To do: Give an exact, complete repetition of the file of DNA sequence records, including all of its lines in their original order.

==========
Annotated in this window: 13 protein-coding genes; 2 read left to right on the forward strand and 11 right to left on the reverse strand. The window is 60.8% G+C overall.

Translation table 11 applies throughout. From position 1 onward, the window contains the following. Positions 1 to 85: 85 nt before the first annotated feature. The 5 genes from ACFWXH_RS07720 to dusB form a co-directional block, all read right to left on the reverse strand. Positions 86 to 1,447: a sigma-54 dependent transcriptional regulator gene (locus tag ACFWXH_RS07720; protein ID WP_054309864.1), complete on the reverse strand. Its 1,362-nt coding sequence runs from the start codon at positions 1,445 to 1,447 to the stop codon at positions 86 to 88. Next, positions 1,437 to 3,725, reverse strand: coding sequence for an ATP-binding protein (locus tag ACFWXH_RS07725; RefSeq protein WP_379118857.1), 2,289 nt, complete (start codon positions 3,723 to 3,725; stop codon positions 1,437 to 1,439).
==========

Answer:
Annotated in this window: 13 protein-coding genes; 2 read left to right on the forward strand and 11 right to left on the reverse strand. The window is 60.8% G+C overall.

Translation table 11 applies throughout. From position 1 onward, the window contains the following. Positions 1 to 85: 85 nt before the first annotated feature. The 5 genes from ACFWXH_RS07720 to dusB form a co-directional block, all read right to left on the reverse strand. Positions 86 to 1,447: a sigma-54 dependent transcriptional regulator gene (locus tag ACFWXH_RS07720; protein ID WP_054309864.1), complete on the reverse strand. Its 1,362-nt coding sequence runs from the start codon at positions 1,445 to 1,447 to the stop codon at positions 86 to 88. Next, positions 1,437 to 3,725, reverse strand: coding sequence for an ATP-binding protein (locus tag ACFWXH_RS07725; RefSeq protein WP_379118857.1), 2,289 nt, complete (start codon positions 3,723 to 3,725; stop codon positions 1,437 to 1,439).